Today is the Summer Solstice in South Africa. The image above, from EarthView, shows Africa today. (Note how much broader the band of daylight is south of the Equator and how much narrower it is north of the Equator, where it is the longest night of the year.)
When the southern hemisphere is tilted more towards the sun, which happens between December 20th and December 23rd, we experience our longest day and shortest night of the year.
Today will be 3 hours and 18 minutes longer than the day of the Winter Solstice in June.
The Summer Solstice is a time of celebration, of honouring the light, our connection to the Sun and the Earth. Summer is a celebration of the earth’s wonderful bounty.
And as we watch the ripening and flowering and fruiting all around us, we can’t help but be moved by and grateful for the generosity of the Earth Mother, who gives what we need so unstintingly.
So what do smallholders think about on this the longest day of the year?
Although this is the celestial high point of summer, in reality days will continue to get hotter, before they begin to cool in autumn. The summer season goes on for a couple of months after the Solstice.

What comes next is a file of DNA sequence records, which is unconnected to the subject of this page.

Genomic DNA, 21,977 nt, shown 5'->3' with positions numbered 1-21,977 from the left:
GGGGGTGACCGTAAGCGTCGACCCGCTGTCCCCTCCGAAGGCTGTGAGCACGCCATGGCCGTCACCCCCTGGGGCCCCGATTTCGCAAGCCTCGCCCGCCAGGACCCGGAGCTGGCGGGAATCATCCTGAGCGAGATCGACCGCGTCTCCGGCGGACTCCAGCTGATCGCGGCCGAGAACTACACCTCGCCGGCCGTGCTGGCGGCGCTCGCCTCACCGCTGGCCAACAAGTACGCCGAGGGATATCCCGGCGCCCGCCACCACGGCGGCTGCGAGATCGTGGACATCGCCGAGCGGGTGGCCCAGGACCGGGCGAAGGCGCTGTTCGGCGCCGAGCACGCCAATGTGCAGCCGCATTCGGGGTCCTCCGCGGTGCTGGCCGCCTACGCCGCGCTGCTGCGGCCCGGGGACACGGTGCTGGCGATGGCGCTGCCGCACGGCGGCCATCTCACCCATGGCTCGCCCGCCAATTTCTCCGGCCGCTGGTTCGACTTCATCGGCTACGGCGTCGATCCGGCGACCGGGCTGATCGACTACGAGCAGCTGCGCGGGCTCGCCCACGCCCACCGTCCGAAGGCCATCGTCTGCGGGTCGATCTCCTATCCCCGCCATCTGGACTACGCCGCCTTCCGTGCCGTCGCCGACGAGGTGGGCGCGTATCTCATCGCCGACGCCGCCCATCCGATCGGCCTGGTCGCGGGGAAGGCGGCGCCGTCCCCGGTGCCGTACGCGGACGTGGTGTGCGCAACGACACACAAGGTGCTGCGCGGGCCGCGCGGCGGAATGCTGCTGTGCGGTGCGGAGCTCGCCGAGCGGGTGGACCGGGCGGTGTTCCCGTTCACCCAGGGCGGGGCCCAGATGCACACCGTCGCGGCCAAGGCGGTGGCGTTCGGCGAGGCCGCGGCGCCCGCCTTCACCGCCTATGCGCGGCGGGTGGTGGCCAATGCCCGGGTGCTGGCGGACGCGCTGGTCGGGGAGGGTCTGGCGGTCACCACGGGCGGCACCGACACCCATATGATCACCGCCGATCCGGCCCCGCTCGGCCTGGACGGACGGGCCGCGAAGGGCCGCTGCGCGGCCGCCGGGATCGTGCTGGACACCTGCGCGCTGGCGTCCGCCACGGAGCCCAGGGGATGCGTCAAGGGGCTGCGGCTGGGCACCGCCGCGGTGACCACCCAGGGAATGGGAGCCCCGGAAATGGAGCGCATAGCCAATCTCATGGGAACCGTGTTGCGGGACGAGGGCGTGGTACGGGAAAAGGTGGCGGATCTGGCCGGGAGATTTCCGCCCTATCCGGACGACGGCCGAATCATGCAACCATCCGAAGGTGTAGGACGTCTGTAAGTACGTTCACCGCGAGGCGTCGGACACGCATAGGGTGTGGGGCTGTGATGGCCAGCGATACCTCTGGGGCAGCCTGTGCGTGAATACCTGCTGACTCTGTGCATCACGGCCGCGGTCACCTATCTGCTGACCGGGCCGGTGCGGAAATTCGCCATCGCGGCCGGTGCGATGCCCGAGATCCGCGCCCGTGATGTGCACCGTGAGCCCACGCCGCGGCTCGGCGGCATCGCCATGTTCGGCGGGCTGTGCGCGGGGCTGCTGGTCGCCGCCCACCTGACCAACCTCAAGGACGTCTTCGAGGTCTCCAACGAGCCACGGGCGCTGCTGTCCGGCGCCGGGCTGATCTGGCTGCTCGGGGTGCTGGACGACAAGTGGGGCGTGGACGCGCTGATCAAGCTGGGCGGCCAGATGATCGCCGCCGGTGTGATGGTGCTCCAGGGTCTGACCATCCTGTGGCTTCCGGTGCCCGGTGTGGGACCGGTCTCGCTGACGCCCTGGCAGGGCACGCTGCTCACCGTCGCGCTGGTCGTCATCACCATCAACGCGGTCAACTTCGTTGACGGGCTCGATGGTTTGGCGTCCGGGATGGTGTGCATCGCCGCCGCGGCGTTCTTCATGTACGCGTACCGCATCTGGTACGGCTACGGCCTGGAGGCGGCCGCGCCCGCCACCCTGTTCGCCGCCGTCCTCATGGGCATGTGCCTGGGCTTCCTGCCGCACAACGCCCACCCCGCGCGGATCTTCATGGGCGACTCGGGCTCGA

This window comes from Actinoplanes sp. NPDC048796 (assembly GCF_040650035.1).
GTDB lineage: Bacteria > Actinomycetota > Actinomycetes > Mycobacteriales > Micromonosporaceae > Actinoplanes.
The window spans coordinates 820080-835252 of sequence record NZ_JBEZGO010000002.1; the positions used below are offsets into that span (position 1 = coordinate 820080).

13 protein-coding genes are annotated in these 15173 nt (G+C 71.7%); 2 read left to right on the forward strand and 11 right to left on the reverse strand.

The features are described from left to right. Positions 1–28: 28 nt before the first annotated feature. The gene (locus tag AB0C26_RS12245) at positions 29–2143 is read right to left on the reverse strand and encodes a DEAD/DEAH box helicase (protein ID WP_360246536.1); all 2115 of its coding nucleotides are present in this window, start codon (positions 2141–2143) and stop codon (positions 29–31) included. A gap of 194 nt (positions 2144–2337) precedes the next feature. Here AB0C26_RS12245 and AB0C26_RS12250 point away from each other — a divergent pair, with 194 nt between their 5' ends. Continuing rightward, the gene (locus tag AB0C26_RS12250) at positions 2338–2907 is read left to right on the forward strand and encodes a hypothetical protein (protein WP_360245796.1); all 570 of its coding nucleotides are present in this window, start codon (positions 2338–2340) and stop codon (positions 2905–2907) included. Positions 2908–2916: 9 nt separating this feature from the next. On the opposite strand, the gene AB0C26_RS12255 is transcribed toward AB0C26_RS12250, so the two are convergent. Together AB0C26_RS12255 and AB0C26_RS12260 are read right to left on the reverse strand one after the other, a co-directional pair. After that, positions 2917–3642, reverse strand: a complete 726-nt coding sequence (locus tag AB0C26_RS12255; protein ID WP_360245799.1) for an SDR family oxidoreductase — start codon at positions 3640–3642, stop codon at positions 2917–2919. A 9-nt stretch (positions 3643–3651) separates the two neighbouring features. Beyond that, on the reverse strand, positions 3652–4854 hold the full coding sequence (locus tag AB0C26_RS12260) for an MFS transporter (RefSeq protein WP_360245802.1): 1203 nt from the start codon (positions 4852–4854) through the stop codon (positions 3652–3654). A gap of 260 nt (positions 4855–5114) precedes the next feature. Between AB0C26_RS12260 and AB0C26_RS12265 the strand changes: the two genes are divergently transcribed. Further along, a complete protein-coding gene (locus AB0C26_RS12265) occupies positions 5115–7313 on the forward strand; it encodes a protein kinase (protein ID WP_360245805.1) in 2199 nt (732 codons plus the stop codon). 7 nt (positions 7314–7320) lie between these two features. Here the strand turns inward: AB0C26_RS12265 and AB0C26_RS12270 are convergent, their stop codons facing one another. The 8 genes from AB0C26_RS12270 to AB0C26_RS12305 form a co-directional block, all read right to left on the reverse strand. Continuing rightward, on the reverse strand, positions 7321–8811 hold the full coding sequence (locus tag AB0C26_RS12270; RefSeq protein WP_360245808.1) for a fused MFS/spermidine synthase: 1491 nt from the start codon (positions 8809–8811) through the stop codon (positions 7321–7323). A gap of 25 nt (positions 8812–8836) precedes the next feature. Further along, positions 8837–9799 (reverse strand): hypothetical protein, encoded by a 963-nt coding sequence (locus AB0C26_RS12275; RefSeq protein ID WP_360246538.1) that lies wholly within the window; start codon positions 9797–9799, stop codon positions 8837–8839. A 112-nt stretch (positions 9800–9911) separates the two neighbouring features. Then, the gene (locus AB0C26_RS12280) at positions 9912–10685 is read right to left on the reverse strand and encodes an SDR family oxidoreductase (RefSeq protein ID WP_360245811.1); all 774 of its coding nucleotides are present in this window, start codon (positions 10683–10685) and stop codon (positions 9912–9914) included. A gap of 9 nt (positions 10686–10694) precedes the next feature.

And the cycle of planting will continue. If we are practicing succession planting, we will continue to plant some summer vegetables, so that we will not be sitting with a glut of vegetables ripening at the same time.
We will continue to inspect our crops for pests and diseases and continue with our weeding.
Now many of us have time to preserve the harvest of summer vegetables. So we will be freezing, drying, juicing, pickling and making jams, chutneys and relishes.
Some of our livestock will have young at the moment and our routines of checking on the well-being of all our animals are without end.
The setting sun can also be seen as a symbol of the year that is drawing to a close. Now we can spend some time looking back on that which has happened, both the good and the challenges, for this has been a year like no other.
Now’s the time to begin the process of letting go of the things that have reached completion in your life ~ the ways of operating that once served you but you’ve now outgrown.
But we also look ahead to a new year, with hope and determination to make the most of our land, our crops, our animals and of the people around us.